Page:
Game Envy Exemplar Wet Palette Review — Gamerfuel.

Product was not provided by the manufacturer for this review.

“For thinning my paints, I use ordinary tap water…. [My] palette is anything but hi-tech. I use a cutting mat covered with strips of masking tape. That’s it! (When I grow up and become wiser, I might want to try one of those new and trendy wet-palettes!).”

That’s from Colour Harmony: Inside the Artist’s Palette. Its author, Mike Blank, is a Swedish painter whose career in minis reaches back to 1996. Apart from my Scythe factory at the top of this page, which I present as a product of my time with the Game Envy palette, he’s responsible for the gorgeous work you see here. Cutting tape and tap water.

Painter: Mike Blank. Image taken from my personal copy, so forgive the glare.

No tool can replace technique.

Granted, Game Envy’s Exemplar Palette improves substantially on my existing setup, the $15 Sta-wet palette. A Sta-wet represents the rock-bottom basics: a sponge, durable wax paper, and a plastic chassis to store it in.

The Exemplar stores a plastic dry palette in a compartment embedded in its lid. That compartment can also hold a handful of brushes and, as its promotional images show, prop up a postcard-sized reference picture (so many references come in a much larger rulebook, but a nice feature nonetheless). By use of a rubber stopper, a painter can cover none, one, or two air holes in the lid to adjust the humidity inside the palette.

Notoriously, the Exemplar’s palette paper loves to curl. I purchased my set discreetly on the Pax Unplugged convention floor and Game Envy’s sales associate assured me (without any prompting) that their show painter had been working for hours “without any curling.” It’s rare to hear a sales pitch mention product flaws before the customer does. Despite their show painter’s example, they upsold me to a set of brass weights for $16 to compensate for curling. Shaped like little boomerangs, they’re supposed to hold the paper flat by sitting on the corners.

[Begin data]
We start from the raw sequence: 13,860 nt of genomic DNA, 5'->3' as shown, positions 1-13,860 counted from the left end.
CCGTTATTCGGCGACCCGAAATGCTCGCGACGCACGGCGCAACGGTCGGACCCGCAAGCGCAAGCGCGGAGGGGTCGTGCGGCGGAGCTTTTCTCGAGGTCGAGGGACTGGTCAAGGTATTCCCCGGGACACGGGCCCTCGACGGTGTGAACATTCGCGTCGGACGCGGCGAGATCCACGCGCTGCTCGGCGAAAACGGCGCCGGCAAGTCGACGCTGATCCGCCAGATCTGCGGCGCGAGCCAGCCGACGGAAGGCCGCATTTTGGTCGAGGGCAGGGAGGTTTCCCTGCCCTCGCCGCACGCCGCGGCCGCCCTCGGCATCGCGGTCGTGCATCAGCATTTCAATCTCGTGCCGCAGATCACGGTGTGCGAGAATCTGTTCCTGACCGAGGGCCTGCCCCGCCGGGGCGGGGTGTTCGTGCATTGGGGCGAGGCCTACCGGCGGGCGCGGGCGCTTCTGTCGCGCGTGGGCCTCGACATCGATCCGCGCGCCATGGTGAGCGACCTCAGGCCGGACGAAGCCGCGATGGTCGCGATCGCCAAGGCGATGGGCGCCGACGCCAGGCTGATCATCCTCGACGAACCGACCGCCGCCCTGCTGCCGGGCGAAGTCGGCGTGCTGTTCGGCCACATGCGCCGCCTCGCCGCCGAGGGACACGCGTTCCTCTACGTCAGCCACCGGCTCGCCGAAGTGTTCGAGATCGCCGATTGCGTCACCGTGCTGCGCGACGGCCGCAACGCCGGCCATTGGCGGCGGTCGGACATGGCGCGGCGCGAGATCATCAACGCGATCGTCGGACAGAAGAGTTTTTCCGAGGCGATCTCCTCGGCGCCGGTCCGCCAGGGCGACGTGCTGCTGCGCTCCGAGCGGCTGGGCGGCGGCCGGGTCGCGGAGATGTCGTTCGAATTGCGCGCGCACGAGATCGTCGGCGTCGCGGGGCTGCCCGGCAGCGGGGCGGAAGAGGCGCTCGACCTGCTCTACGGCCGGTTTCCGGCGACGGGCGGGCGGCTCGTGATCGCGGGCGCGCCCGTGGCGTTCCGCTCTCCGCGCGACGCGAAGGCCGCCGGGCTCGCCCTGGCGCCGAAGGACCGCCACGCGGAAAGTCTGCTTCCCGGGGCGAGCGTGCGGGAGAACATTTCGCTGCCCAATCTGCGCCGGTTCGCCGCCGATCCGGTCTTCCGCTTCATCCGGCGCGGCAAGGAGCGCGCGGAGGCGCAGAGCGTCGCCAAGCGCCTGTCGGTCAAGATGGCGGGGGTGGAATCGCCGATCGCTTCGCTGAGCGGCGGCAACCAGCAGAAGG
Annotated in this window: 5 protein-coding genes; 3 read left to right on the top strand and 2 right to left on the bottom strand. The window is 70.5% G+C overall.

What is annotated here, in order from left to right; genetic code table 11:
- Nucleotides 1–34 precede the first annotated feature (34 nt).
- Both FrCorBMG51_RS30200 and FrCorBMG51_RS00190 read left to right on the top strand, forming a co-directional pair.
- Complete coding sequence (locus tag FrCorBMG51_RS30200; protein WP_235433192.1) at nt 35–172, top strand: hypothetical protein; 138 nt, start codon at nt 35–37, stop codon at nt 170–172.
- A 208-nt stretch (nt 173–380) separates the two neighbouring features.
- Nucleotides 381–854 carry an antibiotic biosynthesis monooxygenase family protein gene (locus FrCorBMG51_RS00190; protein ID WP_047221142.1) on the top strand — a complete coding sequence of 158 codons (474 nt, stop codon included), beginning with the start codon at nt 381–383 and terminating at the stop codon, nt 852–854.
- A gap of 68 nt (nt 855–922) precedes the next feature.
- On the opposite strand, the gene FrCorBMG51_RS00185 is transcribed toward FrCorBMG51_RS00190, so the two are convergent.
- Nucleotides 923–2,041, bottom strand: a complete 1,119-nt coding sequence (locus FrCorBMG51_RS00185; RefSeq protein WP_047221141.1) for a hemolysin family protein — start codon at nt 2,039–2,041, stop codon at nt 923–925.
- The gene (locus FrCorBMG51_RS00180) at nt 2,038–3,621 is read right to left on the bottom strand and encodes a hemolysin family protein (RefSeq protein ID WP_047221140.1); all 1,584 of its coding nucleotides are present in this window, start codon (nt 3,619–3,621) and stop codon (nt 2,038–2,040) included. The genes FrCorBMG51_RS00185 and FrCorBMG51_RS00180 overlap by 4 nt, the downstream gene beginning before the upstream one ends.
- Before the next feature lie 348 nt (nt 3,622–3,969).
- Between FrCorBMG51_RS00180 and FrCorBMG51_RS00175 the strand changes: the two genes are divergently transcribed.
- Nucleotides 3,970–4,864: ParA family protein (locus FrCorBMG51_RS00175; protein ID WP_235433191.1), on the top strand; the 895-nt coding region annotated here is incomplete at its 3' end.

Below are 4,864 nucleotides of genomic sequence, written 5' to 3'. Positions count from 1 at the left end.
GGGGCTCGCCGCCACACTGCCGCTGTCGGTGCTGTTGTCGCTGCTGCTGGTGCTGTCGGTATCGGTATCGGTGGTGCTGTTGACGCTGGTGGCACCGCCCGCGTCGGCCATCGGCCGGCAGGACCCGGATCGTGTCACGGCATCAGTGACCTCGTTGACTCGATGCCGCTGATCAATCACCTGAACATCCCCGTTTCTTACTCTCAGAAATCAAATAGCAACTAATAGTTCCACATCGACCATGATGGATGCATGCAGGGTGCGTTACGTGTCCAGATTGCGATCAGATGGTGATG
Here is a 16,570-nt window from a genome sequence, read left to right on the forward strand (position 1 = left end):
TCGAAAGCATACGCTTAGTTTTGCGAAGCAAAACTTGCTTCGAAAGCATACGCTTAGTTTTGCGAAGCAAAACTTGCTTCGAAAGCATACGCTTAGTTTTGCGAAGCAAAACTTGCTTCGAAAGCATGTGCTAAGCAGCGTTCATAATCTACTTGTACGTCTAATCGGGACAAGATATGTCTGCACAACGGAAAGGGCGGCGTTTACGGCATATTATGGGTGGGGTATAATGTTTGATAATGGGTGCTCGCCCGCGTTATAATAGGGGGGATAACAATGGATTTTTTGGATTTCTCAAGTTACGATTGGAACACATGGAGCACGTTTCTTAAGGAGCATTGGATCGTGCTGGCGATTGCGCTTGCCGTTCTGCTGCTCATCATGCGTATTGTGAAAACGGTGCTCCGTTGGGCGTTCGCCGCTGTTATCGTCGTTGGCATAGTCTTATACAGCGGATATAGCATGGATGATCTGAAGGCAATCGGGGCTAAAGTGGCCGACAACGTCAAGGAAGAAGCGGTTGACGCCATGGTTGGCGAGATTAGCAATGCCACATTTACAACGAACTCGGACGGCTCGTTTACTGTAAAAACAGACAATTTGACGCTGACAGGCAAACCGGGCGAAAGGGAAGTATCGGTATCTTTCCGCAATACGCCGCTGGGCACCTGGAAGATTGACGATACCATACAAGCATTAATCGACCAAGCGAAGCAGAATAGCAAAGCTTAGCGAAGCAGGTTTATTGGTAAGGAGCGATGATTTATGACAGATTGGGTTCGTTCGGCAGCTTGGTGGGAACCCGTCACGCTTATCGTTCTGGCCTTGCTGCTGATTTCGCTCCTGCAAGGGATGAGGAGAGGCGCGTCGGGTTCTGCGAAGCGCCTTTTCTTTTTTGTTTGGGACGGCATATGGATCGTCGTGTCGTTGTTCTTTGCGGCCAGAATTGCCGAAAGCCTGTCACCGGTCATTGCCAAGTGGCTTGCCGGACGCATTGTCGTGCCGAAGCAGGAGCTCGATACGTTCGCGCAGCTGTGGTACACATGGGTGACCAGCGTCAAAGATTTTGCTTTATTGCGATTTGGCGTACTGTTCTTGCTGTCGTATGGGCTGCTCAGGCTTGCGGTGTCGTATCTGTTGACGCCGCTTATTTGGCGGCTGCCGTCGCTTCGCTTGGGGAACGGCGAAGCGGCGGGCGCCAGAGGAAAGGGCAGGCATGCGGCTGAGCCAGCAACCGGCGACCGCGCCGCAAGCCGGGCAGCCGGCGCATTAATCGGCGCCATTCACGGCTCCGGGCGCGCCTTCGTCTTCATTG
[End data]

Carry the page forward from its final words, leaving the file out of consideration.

Those weights turned out to be useless; they’re more of a fix for human error than anything else.

Painter: Mike Blank. From Fernando Ruiz Miniatures’ Signature Series.

Error number one: to prepare the Exemplar, you insert the sponge, then enough distilled water to form a thin layer atop said sponge. The water must be distilled, which means neither tap water nor filtered water will do the trick. Anyone with sleep apnea and a CPAP machine can explain the difference this can make when it comes to contaminants or residue. The broader public struggles with the distinction. I have no doubt that pairing palette paper this delicate with a bottle of Aquafina has inadvertently created some origami sculptures.

Error number two: customers panicking when the paper curls, and the paper will curl. It will curl like the Grinch’s red slippers. It will curl like a pillbug. The words “violently,” “alarming,” and “Oh my God!” will come to mind. Despite steeling myself for this spectacle, I still wanted to fuss and flatten the paper into submission. On the sole occasion when I indulged this urge, the bronze weights did, indeed, salvage my paper.